Poker Strategy In Terms of Rhos

Poker Concepts, Strategy

August 1, 2007

In a previous post I discussed the use of rho structures to describe game strategies. Now it’s time to apply that theory to the practical subject of poker strategy. Unlike the previous post, I’m now going to describe strategies in a more general sense rather than the formal definition I provided earlier. This doesn’t change the basic fact that strategies form rho structures.

Here is the most fundamental rho structure for poker. It’s actually a single head with three different tails included in the same picture. This structure applies equally well to all forms of poker – it’s a basic feature of the game.


(click to view)

Of course, that isn’t very informative since I haven’t told you what any of these strategies are. Let’s describe these three “good” strategies from the head of the rho first:

Strategy A could be described as an emphasis on odds-on calling for value & slowplay. It’s the least aggressive of the good cycle strategies, since the goal is to induce an aggressive opponent to bet into you with hands that have little or no showdown value. Strategy A employs the widest calling range of the 3 good strategies. It’s the perfect defense against maniacs, and their more rational cousin strategy C because those strategies will bluff if given the opportunity. It’s also the most closely related good strategy to the common (and bad) “calling station.”

Strategy B is fundamentally selective in terms of hands on all streets. Strong hands are bet aggressively for value, and weak ones are folded. Strategy B avoids the pure bluff. Strategy B is all about the value bet – getting someone to call with a weak hand after you wait for a superior hand. Strategy B is the perfect counter for calling stations and strategy A because they are vulnerable to the value bet and Strategy B is fairly immune to slowplay. Strategy B is essentially a thinking and more aggressive version of the “rock.”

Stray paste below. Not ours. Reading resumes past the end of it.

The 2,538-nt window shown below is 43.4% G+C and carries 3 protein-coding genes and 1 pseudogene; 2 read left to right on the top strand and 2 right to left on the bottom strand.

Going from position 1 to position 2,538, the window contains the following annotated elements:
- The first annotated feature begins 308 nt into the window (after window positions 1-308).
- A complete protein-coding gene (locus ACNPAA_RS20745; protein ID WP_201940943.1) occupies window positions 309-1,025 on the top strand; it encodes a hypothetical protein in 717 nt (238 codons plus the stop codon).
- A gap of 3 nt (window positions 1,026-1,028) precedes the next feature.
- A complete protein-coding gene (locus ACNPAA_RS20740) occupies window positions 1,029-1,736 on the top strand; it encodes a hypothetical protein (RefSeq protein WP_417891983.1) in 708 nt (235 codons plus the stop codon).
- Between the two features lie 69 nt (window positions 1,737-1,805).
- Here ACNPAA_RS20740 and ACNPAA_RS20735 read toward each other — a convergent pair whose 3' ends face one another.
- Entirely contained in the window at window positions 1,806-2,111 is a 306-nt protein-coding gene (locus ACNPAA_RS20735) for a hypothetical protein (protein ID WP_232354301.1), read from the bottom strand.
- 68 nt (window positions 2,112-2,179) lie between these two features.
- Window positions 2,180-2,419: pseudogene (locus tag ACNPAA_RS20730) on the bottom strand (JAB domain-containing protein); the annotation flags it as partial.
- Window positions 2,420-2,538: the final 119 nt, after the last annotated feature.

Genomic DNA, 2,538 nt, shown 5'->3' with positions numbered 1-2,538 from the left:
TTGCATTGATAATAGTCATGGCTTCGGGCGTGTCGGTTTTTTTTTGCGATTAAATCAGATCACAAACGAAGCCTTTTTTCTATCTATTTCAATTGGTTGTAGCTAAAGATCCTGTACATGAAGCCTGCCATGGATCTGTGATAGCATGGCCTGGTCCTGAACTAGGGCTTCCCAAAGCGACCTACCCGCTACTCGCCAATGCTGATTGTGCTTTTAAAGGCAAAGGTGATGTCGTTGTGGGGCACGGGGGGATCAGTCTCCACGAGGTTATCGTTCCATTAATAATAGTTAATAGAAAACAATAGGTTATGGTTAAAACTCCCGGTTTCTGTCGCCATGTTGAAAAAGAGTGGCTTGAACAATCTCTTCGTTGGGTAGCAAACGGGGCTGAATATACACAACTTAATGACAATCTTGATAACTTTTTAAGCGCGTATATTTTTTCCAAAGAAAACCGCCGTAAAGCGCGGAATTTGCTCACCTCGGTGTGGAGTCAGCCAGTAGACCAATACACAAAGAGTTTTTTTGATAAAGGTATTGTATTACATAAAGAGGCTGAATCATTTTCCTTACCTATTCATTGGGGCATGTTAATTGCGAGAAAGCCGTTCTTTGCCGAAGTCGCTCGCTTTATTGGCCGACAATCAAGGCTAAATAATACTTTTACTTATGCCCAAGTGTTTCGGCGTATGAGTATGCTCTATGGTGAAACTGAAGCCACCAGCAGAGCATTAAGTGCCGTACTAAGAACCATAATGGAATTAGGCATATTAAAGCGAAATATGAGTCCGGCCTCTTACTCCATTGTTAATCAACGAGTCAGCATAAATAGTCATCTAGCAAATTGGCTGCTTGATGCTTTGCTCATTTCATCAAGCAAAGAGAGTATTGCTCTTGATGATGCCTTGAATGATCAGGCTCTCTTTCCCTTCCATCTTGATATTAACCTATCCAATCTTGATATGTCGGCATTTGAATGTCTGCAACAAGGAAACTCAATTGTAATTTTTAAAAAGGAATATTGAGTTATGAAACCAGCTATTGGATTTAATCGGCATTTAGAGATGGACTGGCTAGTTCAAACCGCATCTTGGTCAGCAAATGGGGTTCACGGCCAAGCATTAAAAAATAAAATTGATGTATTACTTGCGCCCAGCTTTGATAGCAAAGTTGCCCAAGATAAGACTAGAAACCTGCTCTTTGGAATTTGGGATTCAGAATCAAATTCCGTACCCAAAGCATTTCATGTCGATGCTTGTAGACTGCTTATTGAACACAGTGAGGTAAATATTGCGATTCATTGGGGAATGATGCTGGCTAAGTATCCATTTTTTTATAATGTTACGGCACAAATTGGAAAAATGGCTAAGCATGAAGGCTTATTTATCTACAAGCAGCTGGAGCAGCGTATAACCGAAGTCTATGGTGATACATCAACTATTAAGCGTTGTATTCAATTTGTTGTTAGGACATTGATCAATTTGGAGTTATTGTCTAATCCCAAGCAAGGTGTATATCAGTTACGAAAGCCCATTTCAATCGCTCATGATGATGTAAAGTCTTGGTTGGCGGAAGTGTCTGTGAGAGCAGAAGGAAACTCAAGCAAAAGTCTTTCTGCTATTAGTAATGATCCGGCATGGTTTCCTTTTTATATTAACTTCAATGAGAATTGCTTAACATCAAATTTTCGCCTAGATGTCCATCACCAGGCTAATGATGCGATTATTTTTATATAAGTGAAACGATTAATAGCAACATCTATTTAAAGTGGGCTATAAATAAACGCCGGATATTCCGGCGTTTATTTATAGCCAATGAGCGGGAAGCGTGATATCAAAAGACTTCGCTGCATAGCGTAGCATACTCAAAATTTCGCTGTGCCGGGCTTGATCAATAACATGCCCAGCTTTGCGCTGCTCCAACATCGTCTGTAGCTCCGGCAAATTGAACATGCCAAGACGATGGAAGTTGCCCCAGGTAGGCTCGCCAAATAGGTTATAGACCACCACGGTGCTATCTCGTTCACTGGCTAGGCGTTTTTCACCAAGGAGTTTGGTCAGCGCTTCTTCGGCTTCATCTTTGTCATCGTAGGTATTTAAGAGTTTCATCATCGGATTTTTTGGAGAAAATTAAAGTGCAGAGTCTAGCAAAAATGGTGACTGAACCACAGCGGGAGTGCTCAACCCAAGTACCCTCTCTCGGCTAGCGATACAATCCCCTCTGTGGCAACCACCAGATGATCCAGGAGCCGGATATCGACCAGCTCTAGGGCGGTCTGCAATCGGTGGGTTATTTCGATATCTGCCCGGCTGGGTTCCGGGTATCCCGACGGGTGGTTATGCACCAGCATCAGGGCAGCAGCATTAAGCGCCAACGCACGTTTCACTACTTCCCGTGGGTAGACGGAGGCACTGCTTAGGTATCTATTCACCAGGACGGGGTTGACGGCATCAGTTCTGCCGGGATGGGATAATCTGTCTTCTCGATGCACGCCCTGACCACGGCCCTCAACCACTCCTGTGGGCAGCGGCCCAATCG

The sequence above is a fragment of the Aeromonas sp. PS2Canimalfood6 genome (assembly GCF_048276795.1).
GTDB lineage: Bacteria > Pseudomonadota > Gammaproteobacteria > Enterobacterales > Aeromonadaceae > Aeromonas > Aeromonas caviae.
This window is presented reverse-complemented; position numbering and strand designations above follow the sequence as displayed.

Strategy C is all about attacking weakness and selectivity in opponents. It bets strong hands and draws for value, but also bets and raises weak hands and pure bluffs anytime an opponent indicates weakness. Strategy C is the perfect counter for Strategy B and especially rocks, because they are selective and bluff vulnerable. Strategy C is related to the maniac, but the difference is that maniacs will continue to bluff strength, while Strategy C attacks apparent weakness.

And now, the bad strategies:

Calling Stations have a tendency to call bets with any hand or draw. They rarely if ever bet their own hands, and as such miss bets when they have a made hand and their opponent has a draw. This strategy is the most common mistake seen in low limit games. Calling stations are somewhat related to strategy A, and as such are somewhat effective in countering manics and are probably about break-even against strategy C. Calling stations lose consistently to strategy B. The difference between strategy A and a calling station is that strategy A calls when hand strength and and odds merit it, and becomes aggressive to get the last bet in on the last street. The calling station is just perpetually passive and, well, calls a lot.